Welcome sign made by Sivan's daughters, Talia and Sadie

Welcome sign made by Sivan's daughters, Talia and Sadie

Excited I made it! Talia, Sadie and I.

Excited I made it! Talia, Sadie and I.

Sivan and I

Sivan and I

Time to celebrate the climb with a few Yuengling!

Time to celebrate the climb with a few Yuengling!

Dean and I

Dean and I

Tired

I'm at the top of the Blue Ridge Highway. I'm tired, but more of an overall fatigue that set in a week ago. My mind and body know I have 2 weeks to go. I'm overlooking the other side of the mountain range. I wish I could see the ocean from here.
I lost it halfway up. Tears and tears. From fatigue and sadness it's all coming to an end and feeling overwhelmed by everyone's love and support... Friends in DC putting together a party with the 'ask' of $5 donations towards the Alliance (my charity), a friends sister putting me up tonight and so supportive even though she just offered to host me yesterday. The Ace Hotel putting me up at no cost in NYC for two nights... It's overwhelming. But I'm still tired.
I'll post about past two days soon enough.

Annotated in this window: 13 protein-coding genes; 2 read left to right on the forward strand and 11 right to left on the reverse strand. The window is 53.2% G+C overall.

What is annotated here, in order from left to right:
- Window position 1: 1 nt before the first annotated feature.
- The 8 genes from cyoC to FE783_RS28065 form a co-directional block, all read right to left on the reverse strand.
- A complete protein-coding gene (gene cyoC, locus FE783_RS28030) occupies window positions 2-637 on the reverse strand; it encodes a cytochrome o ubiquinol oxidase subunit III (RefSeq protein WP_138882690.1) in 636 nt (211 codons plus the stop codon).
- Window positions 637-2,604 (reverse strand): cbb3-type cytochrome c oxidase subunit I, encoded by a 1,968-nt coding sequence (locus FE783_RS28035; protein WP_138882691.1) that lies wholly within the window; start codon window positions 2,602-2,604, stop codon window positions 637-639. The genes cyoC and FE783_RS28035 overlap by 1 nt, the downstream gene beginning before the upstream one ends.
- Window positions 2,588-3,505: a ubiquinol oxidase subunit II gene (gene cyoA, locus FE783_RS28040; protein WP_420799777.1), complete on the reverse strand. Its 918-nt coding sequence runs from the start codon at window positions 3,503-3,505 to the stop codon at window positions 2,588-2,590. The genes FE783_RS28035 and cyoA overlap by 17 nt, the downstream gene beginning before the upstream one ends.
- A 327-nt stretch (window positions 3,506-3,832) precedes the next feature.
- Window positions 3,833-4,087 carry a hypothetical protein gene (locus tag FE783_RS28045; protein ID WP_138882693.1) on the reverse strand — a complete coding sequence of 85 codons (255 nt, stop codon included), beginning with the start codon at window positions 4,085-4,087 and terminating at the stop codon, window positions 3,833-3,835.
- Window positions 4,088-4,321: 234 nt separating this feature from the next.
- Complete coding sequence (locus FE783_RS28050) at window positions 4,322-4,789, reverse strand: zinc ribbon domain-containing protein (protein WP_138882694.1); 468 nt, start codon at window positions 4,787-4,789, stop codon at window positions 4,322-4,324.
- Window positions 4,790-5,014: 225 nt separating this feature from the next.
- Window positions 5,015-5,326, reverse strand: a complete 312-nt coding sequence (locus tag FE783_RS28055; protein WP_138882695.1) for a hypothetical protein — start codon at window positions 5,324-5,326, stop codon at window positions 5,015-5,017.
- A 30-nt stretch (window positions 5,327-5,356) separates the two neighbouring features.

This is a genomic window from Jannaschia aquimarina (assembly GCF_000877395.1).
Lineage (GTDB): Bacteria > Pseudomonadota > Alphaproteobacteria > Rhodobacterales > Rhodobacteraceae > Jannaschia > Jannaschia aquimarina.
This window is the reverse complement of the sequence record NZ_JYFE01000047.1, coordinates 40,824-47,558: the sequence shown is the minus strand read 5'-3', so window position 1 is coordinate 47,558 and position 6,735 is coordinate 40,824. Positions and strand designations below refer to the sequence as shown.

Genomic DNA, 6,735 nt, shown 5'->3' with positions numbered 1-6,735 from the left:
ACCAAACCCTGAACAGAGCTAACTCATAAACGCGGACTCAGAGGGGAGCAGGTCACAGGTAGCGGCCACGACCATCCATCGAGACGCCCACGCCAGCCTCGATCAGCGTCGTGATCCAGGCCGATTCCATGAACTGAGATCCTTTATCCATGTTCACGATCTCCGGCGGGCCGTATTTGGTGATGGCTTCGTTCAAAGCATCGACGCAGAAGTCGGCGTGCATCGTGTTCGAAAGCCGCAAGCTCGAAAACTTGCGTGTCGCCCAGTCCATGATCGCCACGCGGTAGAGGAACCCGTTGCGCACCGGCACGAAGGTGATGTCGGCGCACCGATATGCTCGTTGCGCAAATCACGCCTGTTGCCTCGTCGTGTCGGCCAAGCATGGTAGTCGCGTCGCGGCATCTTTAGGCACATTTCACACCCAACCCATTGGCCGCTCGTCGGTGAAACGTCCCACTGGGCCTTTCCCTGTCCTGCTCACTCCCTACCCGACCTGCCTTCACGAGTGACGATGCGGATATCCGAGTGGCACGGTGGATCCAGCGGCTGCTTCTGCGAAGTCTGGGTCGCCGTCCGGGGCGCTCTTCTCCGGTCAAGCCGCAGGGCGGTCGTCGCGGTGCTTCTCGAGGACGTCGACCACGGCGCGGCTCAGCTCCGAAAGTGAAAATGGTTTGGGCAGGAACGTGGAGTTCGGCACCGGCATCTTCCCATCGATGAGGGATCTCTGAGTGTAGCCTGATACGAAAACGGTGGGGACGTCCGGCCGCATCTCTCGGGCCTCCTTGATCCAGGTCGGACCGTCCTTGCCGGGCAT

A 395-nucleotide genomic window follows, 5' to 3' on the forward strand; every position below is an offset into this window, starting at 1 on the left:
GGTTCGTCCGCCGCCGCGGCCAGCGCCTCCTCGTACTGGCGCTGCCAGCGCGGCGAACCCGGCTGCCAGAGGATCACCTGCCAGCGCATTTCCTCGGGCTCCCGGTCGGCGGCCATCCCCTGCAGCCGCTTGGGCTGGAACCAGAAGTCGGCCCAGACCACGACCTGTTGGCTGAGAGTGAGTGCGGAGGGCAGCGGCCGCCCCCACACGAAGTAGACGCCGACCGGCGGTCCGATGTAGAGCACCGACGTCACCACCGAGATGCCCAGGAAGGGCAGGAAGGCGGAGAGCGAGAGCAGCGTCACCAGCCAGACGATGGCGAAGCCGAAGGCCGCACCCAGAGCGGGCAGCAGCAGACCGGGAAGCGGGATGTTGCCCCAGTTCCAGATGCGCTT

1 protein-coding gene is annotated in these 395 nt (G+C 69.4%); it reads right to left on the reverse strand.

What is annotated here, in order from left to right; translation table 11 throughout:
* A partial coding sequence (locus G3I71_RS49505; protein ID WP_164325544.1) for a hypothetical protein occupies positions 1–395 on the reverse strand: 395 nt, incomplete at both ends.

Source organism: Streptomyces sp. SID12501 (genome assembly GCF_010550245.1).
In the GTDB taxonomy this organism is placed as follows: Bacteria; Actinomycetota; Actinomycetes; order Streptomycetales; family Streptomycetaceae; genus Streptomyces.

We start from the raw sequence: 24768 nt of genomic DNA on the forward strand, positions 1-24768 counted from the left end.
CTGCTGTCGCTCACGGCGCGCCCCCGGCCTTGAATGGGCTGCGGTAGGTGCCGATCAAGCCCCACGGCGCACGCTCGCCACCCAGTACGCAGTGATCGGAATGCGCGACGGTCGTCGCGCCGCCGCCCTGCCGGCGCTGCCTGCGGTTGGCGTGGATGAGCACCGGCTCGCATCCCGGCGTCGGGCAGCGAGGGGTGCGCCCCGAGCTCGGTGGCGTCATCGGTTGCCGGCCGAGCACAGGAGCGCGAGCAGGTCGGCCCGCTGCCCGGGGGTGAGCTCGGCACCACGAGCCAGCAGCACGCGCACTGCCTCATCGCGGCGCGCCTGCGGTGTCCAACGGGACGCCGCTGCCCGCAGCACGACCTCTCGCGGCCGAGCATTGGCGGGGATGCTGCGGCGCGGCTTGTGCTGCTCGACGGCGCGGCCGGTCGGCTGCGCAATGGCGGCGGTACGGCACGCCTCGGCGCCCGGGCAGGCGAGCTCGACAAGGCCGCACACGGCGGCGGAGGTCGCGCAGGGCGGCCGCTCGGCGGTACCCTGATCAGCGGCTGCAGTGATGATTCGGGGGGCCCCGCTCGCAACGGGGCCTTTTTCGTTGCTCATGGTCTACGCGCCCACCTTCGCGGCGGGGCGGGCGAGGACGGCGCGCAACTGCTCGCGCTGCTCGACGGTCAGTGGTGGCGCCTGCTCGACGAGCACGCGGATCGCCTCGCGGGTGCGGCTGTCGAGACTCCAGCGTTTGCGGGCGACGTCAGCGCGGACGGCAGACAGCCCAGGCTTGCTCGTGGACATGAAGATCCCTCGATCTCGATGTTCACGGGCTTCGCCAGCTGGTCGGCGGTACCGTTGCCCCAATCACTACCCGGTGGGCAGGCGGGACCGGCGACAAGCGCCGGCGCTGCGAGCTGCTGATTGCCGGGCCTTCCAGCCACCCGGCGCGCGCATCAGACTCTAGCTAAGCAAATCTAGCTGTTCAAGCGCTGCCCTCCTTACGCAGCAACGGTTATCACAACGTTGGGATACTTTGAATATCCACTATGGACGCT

Transient

Day 71. 3,570 Miles Bicycled. I Feel It.

I'm exhausted. The past 5 days I've cycled 301 miles, climbed/ascended over 18,000 feet. It has rained 4 out of 5 days. Honestly, I'm still loving all of it, I'm just tired. It's challenging. Heavy rains mean chain maintenance and cleaning of the bike every day. The gears jump or won't shift properly with all the grime that gets into the drive train. And, the rain washes off the chain lubricant quickly. I have a little hole in my seat and the water has seeped into the foam. For three days I was riding on a wet seat before I could wait for it to dry and  place electrical tape on the hole. A wet seat means that within seconds, your bike shorts are wet, which could mean irritation and rashes. I got a little irritated but my seat is dry now.  I need a new seat, but I'm not going to break one in the last 2.5 weeks of my trip! Wet weather means feet sloshing around as you pedal, and blisters on the feet where rubbing occurs. It means wet gloves and a wet shirt all day. It means the clothes I washed the night prior while showering (when I don't have laundry access) isn't going to dry during the day secured on top of my trailer. My flip flops smell like mildew and are sitting in a hotel sink soaking in water with some Tide. But, rain also means cooler weather, which is welcome. And, it helps put into perspective the dry days! You appreciate them more.

3 year old Sydney, my Angel. Look where she originally put my Road to Rhode sticker? ;)

3 year old Sydney, my Angel. Look where she originally put my Road to Rhode sticker? ;)